January 2, 2009
Today I finally finished going through the cemetery pictures from my trip to Illinois in November and decided which ones to put up on Flickr, including this lovely woodsy cross monument. The weather lately has curtailed my cemetery wanderings, but I’m sure when it gets a little more pleasant again I’ll be back out there, adding interesting headstones to my collection of photos, appreciating the names which now seem unusual, like Badora and Phineas and Philinda and Elnora, and wondering about the details behind the stories hinted at in the inscriptions, like the monument in Illinois listing an infant son who was born and died in California five days before Christmas in 1853. Not everyone gets the attraction, I know. My mom certainly doesn’t. When I was last back visiting her, we were driving to a quilt shop I hadn’t been to before and she was giving me directions: “Turn right up here, but wait until you get past the cemetery, unless you want to read gravestones from the 1800s.” That sounded pretty good to me, actually. If it had been a nicer day, I might have asked if she’d be okay with making a detour.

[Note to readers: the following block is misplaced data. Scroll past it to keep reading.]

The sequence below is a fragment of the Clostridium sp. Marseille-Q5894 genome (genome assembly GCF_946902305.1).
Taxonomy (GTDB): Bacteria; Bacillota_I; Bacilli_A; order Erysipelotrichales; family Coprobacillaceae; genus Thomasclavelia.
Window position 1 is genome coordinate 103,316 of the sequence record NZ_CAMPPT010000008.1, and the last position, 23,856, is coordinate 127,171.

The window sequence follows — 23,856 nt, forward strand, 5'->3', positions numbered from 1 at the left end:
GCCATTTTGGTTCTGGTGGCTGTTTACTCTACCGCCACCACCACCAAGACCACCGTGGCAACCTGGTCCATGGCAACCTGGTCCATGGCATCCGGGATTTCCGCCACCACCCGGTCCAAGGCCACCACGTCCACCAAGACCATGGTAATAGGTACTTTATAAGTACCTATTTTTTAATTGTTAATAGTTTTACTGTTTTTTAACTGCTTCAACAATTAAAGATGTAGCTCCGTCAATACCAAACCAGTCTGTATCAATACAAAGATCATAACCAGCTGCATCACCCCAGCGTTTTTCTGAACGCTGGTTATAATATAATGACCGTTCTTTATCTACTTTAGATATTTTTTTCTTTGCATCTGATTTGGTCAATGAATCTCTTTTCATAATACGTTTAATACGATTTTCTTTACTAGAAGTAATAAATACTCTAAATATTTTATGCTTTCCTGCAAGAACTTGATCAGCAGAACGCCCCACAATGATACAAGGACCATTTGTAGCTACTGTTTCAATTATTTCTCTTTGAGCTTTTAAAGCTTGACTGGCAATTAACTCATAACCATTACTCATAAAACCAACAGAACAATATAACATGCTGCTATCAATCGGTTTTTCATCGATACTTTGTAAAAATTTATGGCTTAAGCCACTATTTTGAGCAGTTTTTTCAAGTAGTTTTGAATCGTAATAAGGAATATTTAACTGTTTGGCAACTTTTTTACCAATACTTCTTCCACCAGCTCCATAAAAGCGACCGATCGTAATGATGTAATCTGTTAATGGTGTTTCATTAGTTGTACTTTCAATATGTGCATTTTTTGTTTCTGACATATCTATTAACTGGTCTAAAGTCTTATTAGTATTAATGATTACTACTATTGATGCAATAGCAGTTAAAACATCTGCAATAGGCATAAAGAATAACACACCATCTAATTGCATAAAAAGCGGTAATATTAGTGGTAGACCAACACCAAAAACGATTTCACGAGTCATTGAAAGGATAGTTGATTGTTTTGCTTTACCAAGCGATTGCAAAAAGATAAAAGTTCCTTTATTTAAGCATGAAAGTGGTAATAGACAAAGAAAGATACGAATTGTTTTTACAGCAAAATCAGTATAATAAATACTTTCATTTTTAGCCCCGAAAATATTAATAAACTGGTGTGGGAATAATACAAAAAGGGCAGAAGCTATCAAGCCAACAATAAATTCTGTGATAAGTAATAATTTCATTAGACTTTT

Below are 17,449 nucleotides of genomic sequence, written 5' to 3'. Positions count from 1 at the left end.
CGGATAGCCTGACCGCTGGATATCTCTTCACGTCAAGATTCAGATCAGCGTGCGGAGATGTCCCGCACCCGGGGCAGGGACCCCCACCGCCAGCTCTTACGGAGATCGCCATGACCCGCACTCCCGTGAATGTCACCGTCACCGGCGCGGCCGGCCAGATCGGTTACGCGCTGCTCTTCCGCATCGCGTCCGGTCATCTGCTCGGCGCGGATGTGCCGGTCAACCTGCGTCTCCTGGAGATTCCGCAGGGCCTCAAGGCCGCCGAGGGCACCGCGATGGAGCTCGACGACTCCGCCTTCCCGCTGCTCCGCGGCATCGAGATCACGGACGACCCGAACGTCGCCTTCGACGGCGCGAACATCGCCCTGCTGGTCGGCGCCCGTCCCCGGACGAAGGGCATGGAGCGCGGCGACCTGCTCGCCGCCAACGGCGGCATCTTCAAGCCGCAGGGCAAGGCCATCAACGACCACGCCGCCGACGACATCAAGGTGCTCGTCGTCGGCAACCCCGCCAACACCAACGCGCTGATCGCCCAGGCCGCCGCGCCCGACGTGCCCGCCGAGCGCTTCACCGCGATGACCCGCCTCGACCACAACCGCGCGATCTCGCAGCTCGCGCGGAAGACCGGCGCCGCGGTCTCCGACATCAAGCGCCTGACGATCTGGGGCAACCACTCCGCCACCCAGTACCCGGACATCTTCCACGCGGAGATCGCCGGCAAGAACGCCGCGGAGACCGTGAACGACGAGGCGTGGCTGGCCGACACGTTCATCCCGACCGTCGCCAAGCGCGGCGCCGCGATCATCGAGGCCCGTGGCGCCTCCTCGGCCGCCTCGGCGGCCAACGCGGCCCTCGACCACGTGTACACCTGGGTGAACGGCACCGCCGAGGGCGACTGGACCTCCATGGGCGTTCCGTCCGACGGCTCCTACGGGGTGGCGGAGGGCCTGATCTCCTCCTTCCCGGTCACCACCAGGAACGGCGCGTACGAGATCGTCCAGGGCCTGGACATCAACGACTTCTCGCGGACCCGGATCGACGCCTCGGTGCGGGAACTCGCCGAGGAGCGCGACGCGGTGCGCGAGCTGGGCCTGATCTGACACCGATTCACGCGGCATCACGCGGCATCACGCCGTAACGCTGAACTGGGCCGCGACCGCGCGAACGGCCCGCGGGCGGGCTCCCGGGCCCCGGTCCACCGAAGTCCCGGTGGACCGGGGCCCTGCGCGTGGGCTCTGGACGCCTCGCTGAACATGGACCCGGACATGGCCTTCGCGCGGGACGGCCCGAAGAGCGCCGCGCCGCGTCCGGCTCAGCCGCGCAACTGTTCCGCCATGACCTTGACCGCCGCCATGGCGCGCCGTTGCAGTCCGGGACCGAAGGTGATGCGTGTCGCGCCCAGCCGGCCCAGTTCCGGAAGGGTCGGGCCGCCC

One reason it took me so long to get this latest group of photos up was I found another outlet for my interest in headstones: Find A Grave. I’d used the site for reference in the past, double checking names prior to putting descriptions in Flickr (this was before I got in the habit of taking detail shots of each marker the same way I do for quilts at shows), but until six weeks ago it didn’t occur to me to sign up and help populate the database myself. Now I’m in there adding records and attaching pictures to existing ones and suggesting corrections based on photos I’ve taken. It’s great to be able to do something with the many cemetery pictures that don’t make the cut for my Flickr stream. I’ve made just a few forays into the community over there so far but have learned some things I didn’t know before (like the terms “graver” and “graving”). As with any distributed project, there are some frustrations I’ve run into, and I had the misfortune of making my first contact with a user whom I later found out is somewhat well known for treating other members rudely, but she does seem to be the exception and overall I’m happy to spend a slice of my online time there.